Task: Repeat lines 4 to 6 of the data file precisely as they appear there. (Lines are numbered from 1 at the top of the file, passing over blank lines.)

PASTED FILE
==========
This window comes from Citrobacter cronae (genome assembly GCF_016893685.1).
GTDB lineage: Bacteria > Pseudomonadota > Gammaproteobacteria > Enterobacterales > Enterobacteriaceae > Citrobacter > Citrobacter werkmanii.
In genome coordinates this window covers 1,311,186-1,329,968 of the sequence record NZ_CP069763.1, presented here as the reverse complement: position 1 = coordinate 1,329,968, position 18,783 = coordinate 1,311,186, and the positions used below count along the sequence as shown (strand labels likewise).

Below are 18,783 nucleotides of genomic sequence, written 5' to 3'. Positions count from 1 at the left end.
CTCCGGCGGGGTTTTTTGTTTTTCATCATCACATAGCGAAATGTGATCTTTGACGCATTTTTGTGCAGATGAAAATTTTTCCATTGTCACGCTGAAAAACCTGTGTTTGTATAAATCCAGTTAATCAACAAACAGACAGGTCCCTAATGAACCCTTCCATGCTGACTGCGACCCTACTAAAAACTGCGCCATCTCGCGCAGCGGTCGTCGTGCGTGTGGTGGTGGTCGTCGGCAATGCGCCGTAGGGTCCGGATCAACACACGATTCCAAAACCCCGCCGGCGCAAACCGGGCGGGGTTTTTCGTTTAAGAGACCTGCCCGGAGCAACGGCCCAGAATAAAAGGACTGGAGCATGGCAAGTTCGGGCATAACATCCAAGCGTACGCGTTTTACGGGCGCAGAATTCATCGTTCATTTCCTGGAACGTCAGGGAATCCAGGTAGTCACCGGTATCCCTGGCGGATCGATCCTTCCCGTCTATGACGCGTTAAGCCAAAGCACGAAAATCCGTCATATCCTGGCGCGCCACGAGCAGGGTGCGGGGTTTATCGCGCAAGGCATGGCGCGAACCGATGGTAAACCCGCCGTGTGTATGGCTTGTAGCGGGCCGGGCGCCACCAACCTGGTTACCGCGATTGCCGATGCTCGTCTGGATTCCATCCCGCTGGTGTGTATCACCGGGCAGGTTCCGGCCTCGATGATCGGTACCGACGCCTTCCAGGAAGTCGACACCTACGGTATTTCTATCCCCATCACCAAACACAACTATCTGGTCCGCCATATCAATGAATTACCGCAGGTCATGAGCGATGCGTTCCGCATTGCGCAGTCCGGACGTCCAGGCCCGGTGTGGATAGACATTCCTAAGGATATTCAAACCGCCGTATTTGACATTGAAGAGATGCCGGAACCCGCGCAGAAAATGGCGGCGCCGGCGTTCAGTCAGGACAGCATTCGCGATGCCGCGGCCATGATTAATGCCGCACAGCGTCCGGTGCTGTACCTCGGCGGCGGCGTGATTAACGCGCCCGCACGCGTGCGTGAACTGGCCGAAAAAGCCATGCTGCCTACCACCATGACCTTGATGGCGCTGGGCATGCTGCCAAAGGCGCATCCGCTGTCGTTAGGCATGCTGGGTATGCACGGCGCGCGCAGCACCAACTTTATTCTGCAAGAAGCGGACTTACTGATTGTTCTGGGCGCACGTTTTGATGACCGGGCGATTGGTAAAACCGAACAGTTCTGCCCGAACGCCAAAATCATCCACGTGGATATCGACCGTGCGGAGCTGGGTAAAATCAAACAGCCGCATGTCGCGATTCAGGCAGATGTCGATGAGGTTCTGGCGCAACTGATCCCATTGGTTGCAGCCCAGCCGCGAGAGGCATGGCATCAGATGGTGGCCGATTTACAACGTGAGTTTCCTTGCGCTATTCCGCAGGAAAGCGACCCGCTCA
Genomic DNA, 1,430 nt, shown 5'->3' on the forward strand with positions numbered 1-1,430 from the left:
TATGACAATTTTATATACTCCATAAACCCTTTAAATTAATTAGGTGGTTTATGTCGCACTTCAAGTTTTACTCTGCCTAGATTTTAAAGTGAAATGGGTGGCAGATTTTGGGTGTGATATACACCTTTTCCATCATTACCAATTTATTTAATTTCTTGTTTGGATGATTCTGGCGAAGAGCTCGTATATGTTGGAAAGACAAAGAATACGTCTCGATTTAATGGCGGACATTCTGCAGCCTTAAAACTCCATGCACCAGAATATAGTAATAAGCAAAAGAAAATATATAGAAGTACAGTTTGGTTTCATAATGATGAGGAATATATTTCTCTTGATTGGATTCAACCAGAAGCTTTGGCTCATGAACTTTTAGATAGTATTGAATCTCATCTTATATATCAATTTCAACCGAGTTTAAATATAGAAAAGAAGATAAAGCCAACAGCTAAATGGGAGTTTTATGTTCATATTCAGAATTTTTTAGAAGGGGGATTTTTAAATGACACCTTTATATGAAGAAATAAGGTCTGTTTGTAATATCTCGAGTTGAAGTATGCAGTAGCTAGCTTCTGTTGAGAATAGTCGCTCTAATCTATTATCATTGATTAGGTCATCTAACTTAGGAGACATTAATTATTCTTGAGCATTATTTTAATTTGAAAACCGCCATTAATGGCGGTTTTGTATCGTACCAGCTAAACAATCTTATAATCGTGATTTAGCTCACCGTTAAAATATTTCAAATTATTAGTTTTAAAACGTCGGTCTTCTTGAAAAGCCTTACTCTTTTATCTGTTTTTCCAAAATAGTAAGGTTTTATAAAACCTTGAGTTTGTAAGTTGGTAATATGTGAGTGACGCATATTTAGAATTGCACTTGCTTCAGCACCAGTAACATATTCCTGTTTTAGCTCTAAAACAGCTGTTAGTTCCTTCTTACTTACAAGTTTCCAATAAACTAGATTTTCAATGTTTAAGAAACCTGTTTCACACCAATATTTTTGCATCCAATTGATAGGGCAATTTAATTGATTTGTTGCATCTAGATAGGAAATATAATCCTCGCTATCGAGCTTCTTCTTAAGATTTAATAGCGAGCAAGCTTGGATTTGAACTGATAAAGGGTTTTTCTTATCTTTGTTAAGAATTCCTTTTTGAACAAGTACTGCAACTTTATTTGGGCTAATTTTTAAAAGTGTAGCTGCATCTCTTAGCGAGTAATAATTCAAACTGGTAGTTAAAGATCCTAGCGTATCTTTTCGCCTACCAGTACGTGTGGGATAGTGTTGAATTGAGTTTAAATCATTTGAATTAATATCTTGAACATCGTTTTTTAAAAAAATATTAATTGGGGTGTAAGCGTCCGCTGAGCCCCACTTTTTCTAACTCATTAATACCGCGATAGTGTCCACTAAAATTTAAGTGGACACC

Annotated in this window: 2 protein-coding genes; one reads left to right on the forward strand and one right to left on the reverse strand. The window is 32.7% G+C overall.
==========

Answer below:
Below are 18,783 nucleotides of genomic sequence, written 5' to 3'. Positions count from 1 at the left end.
CTCCGGCGGGGTTTTTTGTTTTTCATCATCACATAGCGAAATGTGATCTTTGACGCATTTTTGTGCAGATGAAAATTTTTCCATTGTCACGCTGAAAAACCTGTGTTTGTATAAATCCAGTTAATCAACAAACAGACAGGTCCCTAATGAACCCTTCCATGCTGACTGCGACCCTACTAAAAACTGCGCCATCTCGCGCAGCGGTCGTCGTGCGTGTGGTGGTGGTCGTCGGCAATGCGCCGTAGGGTCCGGATCAACACACGATTCCAAAACCCCGCCGGCGCAAACCGGGCGGGGTTTTTCGTTTAAGAGACCTGCCCGGAGCAACGGCCCAGAATAAAAGGACTGGAGCATGGCAAGTTCGGGCATAACATCCAAGCGTACGCGTTTTACGGGCGCAGAATTCATCGTTCATTTCCTGGAACGTCAGGGAATCCAGGTAGTCACCGGTATCCCTGGCGGATCGATCCTTCCCGTCTATGACGCGTTAAGCCAAAGCACGAAAATCCGTCATATCCTGGCGCGCCACGAGCAGGGTGCGGGGTTTATCGCGCAAGGCATGGCGCGAACCGATGGTAAACCCGCCGTGTGTATGGCTTGTAGCGGGCCGGGCGCCACCAACCTGGTTACCGCGATTGCCGATGCTCGTCTGGATTCCATCCCGCTGGTGTGTATCACCGGGCAGGTTCCGGCCTCGATGATCGGTACCGACGCCTTCCAGGAAGTCGACACCTACGGTATTTCTATCCCCATCACCAAACACAACTATCTGGTCCGCCATATCAATGAATTACCGCAGGTCATGAGCGATGCGTTCCGCATTGCGCAGTCCGGACGTCCAGGCCCGGTGTGGATAGACATTCCTAAGGATATTCAAACCGCCGTATTTGACATTGAAGAGATGCCGGAACCCGCGCAGAAAATGGCGGCGCCGGCGTTCAGTCAGGACAGCATTCGCGATGCCGCGGCCATGATTAATGCCGCACAGCGTCCGGTGCTGTACCTCGGCGGCGGCGTGATTAACGCGCCCGCACGCGTGCGTGAACTGGCCGAAAAAGCCATGCTGCCTACCACCATGACCTTGATGGCGCTGGGCATGCTGCCAAAGGCGCATCCGCTGTCGTTAGGCATGCTGGGTATGCACGGCGCGCGCAGCACCAACTTTATTCTGCAAGAAGCGGACTTACTGATTGTTCTGGGCGCACGTTTTGATGACCGGGCGATTGGTAAAACCGAACAGTTCTGCCCGAACGCCAAAATCATCCACGTGGATATCGACCGTGCGGAGCTGGGTAAAATCAAACAGCCGCATGTCGCGATTCAGGCAGATGTCGATGAGGTTCTGGCGCAACTGATCCCATTGGTTGCAGCCCAGCCGCGAGAGGCATGGCATCAGATGGTGGCCGATTTACAACGTGAGTTTCCTTGCGCTATTCCGCAGGAAAGCGACCCGCTCA
Genomic DNA, 1,430 nt, shown 5'->3' on the forward strand with positions numbered 1-1,430 from the left: